Faculty & Staff

Teaching Titans



Faculty & Staff Directory

Mark Aimone

Administrative Team, Advancement

David Allen

WMA Middle School

Maryann Asta-Ferrero

WMA Middle School, Learning Center

Josh Bain

Information Technology

Paul Bloomfield

Fine & Performing Arts

John Boozang

Administrative Team, College Counseling

Jon Brook

World Languages, WMA Middle School

Durelle Brown

Admission
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Faculty Fun Facts

WMA's outstanding faculty also thrive outside of the classroom. Here are a few featured in our Spring 2019 edition of Academy World.

David Allen

Faculty, Middle School History 

Mr. Allen spent Christmas in Gilmanton, New Hampshire, where Grace Metalious wrote “Peyton Place,” which was based on that town. The murder that was part of that famous book actually happened there. Also, America’s first known serial killer, Herman Webster Mudgett, was born in Gilmanton and claimed his first two victims in the town. Mr. Allen said, “I don’t always plan holidays around murder sites, but everybody needs 
 a hobby.”

Fabienne Dubois

Faculty, World Languages 

Madame Dubois welcomed French-speaking Togolese writer and performer Brice Kapel to WMA in November during National French Week for a school concert and workshop for French students. 

Brian Easler

Head of School

Mr. Easler mapped out and constructed a single-track, running and mountain biking trail that connects the Lower-to- Upper Reservoir Trail to the Sunset Rock Trail network on top of the ridge behind campus. Mr. Easler was also surprised with his own 50th birthday celebration in February.

Jim Irzyk

Faculty, CEGS  
Varsity Baseball Coach 

Coach Irzyk attended the Mohegan Sun Baseball Coaches Convention in January, where he partook in 15, one-hour sessions on various topics.

John Lombard

Faculty, Mathematics 

Mr. Lombard and son Luke ’22 went to the Snow Farm Craft School in Williamsburg, Massachusetts, during the summer and worked on several welding projects. Mr. Lombard said, “I love that part of my brain that gets tapped into when I start creating things. Even the mere attempt at trying to make something is an act that I believe makes us much more human.”

Mathematics Department

Wilbraham & Monson Academy 

Mathematics Department Members of the Wilbraham & Monson Academy Math Department attended the regional conference for the National Council of Teachers of Mathematics in Hartford, Connecticut, in October. The NCTM is the largest organization in the world in regards to mathematics education.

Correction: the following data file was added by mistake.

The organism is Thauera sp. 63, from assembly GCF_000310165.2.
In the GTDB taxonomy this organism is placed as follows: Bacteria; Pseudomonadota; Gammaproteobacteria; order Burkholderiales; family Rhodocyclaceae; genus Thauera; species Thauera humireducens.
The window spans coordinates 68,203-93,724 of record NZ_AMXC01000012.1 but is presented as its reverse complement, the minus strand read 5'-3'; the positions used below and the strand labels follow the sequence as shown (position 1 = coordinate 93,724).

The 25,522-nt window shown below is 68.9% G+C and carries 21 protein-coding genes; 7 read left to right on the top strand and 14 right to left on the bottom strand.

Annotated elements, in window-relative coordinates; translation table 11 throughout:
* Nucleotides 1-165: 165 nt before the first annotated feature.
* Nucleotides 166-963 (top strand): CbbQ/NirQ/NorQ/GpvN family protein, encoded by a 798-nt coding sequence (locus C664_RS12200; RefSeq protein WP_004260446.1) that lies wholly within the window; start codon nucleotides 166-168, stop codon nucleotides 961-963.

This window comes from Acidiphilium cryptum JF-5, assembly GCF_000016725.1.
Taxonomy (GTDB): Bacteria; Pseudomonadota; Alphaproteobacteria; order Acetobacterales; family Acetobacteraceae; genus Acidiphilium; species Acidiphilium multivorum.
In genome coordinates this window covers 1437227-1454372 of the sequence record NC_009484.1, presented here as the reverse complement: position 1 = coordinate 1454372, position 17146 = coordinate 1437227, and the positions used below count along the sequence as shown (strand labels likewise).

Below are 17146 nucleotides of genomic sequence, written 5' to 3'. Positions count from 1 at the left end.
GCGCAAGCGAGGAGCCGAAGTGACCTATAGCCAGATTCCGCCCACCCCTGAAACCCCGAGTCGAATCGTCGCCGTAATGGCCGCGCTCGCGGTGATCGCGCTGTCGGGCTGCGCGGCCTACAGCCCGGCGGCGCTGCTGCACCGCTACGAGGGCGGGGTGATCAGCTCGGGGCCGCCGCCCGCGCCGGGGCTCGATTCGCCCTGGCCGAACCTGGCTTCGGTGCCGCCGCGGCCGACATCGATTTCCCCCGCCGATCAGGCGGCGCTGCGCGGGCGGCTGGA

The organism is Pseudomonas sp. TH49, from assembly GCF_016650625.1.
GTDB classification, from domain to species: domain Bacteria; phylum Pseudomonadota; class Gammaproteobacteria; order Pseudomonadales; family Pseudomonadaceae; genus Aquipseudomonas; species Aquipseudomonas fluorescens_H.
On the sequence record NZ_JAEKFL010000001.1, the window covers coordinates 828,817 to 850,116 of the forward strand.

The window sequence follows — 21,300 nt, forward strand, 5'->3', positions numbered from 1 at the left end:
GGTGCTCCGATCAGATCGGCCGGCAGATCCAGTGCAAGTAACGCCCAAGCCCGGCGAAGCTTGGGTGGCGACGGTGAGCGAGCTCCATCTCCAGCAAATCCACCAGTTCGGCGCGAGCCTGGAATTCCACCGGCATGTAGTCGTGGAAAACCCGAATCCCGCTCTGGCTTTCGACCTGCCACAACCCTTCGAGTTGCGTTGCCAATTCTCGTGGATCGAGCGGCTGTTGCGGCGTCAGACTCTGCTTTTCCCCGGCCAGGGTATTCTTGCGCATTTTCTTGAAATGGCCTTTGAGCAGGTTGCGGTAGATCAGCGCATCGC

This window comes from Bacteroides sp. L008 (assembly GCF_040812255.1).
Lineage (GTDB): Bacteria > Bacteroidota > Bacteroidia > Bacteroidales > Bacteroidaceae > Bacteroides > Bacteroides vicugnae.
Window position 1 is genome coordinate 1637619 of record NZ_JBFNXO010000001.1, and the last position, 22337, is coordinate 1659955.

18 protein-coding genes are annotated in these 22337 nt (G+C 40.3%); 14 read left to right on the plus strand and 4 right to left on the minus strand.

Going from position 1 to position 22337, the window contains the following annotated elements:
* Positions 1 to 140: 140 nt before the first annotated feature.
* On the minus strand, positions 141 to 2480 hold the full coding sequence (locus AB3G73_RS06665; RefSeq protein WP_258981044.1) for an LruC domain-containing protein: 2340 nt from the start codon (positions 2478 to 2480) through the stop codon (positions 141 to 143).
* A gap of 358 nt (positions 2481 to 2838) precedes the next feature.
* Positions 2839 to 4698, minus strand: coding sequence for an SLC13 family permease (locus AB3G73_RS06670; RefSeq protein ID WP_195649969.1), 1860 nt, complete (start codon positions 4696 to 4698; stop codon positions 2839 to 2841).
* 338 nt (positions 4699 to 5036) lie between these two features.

Luke Pelletier 

Faculty, Middle School Science

To prepare for the new Exploring Computer Science course at WMA, Mr. Pelletier participated in a weeklong Massachusetts Exploring Computer Science Partnership at Framingham State University during the summer of 2018.

Bill Rosenbeck

Faculty, English  

Mr. Rosenbeck completed Meditation Teacher Training through The Boston Buddha in hopes of adding it to the WMA curriculum next school year.

Drew Shea ’08

Faculty, World Languages  
Boys’ Varsity Soccer Coach 

Coach Shea completed a weeklong coaches’ clinic hosted by United  Soccer Coaches during the summer, where he earned his national-level coaching license. 

Clark Seibold

Faculty, Fine & Performing Arts

Mr. Seibold performed on drums at the Iron Horse Music Hall in Northampton for the opening act, Juke Joint Jazz, and the headliner, The James Argiro Quintet, in June.

Elizabeth Squindo

 Dean of Students

Mrs. Squindo graduated from Columbia University’s Klingenstein Program in May.

Jeff Vartabedian

Faculty, Middle School & Health  

Mr. Vartabedian attended “Innovative, New Activities for Strengthening  Your Physical Education Program,” a one-day physical education conference in December.
Erika Whipple

Assistant Director of Athletics Athletic Trainer 

After attending a Kinesio Tape Conference in the summer, Ms. Whipple went to a sports psychology conference at Boston Children’s Hospital in the fall. 

Golf future is wide ‘Open’ for Matt Naumec ’15

It was the “bucket list of bucket lists” for Matt Naumec ’15, when the whirlwind start to his professional golf career in June landed him on the biggest of stages — at the U.S. Open at Pebble Beach.

By Russ Held, Director of Electronic Communications

It was the “bucket list of bucket lists” for Matt Naumec ’15, when the whirlwind start to his professional golf career in June landed him on the biggest of stages — at the U.S. Open at Pebble Beach.

“Playing in the U.S. Open, at Pebble Beach . . . that week I’ll remember for the rest of my life,’’ Mr. Naumec, 22, said. “Those nine days there, with my family, friends, grandparents? About 20 people there to support me? I got to share something I had dreamed about for 22 years, and I got to share it with my entire family. That made it so much more special.’’

So there he was . . . a “kid” from Wilbraham, Massachusetts, playing golf on Father’s Day Weekend.

At Pebble Beach.

At the U.S. Open.

Mr. Naumec was born eight days after Tiger Woods made his professional debut in 1996, and there he was hitting balls on the range — one spot away from Woods — as he prepared for his fourth professional start.